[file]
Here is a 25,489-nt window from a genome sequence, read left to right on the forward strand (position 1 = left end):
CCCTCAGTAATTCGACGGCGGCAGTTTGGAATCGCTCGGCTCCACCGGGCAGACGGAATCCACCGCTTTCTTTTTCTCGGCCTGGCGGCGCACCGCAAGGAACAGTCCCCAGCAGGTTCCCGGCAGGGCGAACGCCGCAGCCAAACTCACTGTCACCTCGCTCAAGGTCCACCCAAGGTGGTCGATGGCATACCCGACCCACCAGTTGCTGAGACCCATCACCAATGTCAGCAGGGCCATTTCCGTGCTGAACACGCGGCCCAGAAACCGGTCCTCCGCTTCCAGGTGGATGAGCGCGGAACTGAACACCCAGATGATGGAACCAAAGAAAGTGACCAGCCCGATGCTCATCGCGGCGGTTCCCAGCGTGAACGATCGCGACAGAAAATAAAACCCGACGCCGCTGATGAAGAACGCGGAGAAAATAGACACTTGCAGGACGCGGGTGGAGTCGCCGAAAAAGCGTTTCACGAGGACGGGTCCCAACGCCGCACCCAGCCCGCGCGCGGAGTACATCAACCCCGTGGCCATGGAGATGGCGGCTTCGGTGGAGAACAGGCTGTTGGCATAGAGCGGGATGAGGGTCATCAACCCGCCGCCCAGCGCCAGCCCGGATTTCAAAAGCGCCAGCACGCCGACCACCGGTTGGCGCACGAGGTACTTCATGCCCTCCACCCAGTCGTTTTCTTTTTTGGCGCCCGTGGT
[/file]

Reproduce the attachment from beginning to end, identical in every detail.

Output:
Here is a 25,489-nt window from a genome sequence, read left to right on the forward strand (position 1 = left end):
CCCTCAGTAATTCGACGGCGGCAGTTTGGAATCGCTCGGCTCCACCGGGCAGACGGAATCCACCGCTTTCTTTTTCTCGGCCTGGCGGCGCACCGCAAGGAACAGTCCCCAGCAGGTTCCCGGCAGGGCGAACGCCGCAGCCAAACTCACTGTCACCTCGCTCAAGGTCCACCCAAGGTGGTCGATGGCATACCCGACCCACCAGTTGCTGAGACCCATCACCAATGTCAGCAGGGCCATTTCCGTGCTGAACACGCGGCCCAGAAACCGGTCCTCCGCTTCCAGGTGGATGAGCGCGGAACTGAACACCCAGATGATGGAACCAAAGAAAGTGACCAGCCCGATGCTCATCGCGGCGGTTCCCAGCGTGAACGATCGCGACAGAAAATAAAACCCGACGCCGCTGATGAAGAACGCGGAGAAAATAGACACTTGCAGGACGCGGGTGGAGTCGCCGAAAAAGCGTTTCACGAGGACGGGTCCCAACGCCGCACCCAGCCCGCGCGCGGAGTACATCAACCCCGTGGCCATGGAGATGGCGGCTTCGGTGGAGAACAGGCTGTTGGCATAGAGCGGGATGAGGGTCATCAACCCGCCGCCCAGCGCCAGCCCGGATTTCAAAAGCGCCAGCACGCCGACCACCGGTTGGCGCACGAGGTACTTCATGCCCTCCACCCAGTCGTTTTCTTTTTTGGCGCCCGTGGT